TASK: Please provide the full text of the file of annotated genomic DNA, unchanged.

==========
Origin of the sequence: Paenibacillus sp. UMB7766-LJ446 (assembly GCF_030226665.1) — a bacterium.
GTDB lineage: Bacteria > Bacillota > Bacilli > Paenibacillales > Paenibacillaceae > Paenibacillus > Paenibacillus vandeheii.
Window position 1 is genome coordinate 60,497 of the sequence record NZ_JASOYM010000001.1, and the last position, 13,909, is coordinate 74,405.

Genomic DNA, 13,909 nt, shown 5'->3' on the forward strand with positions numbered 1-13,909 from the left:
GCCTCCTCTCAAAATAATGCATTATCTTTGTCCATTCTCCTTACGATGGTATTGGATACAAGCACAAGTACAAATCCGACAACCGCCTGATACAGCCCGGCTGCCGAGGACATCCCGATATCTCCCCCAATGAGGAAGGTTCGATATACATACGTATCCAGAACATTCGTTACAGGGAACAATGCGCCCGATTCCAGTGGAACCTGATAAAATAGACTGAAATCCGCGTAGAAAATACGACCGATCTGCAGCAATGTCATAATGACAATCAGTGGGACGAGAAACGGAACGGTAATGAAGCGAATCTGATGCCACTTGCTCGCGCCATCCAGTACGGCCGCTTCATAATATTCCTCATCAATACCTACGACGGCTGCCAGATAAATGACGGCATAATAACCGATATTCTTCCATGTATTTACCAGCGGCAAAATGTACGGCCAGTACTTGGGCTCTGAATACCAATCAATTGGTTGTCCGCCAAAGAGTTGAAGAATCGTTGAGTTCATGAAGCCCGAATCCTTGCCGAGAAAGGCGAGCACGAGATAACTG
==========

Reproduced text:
Origin of the sequence: Paenibacillus sp. UMB7766-LJ446 (assembly GCF_030226665.1) — a bacterium.
GTDB lineage: Bacteria > Bacillota > Bacilli > Paenibacillales > Paenibacillaceae > Paenibacillus > Paenibacillus vandeheii.
Window position 1 is genome coordinate 60,497 of the sequence record NZ_JASOYM010000001.1, and the last position, 13,909, is coordinate 74,405.

Genomic DNA, 13,909 nt, shown 5'->3' on the forward strand with positions numbered 1-13,909 from the left:
GCCTCCTCTCAAAATAATGCATTATCTTTGTCCATTCTCCTTACGATGGTATTGGATACAAGCACAAGTACAAATCCGACAACCGCCTGATACAGCCCGGCTGCCGAGGACATCCCGATATCTCCCCCAATGAGGAAGGTTCGATATACATACGTATCCAGAACATTCGTTACAGGGAACAATGCGCCCGATTCCAGTGGAACCTGATAAAATAGACTGAAATCCGCGTAGAAAATACGACCGATCTGCAGCAATGTCATAATGACAATCAGTGGGACGAGAAACGGAACGGTAATGAAGCGAATCTGATGCCACTTGCTCGCGCCATCCAGTACGGCCGCTTCATAATATTCCTCATCAATACCTACGACGGCTGCCAGATAAATGACGGCATAATAACCGATATTCTTCCATGTATTTACCAGCGGCAAAATGTACGGCCAGTACTTGGGCTCTGAATACCAATCAATTGGTTGTCCGCCAAAGAGTTGAAGAATCGTTGAGTTCATGAAGCCCGAATCCTTGCCGAGAAAGGCGAGCACGAGATAACTG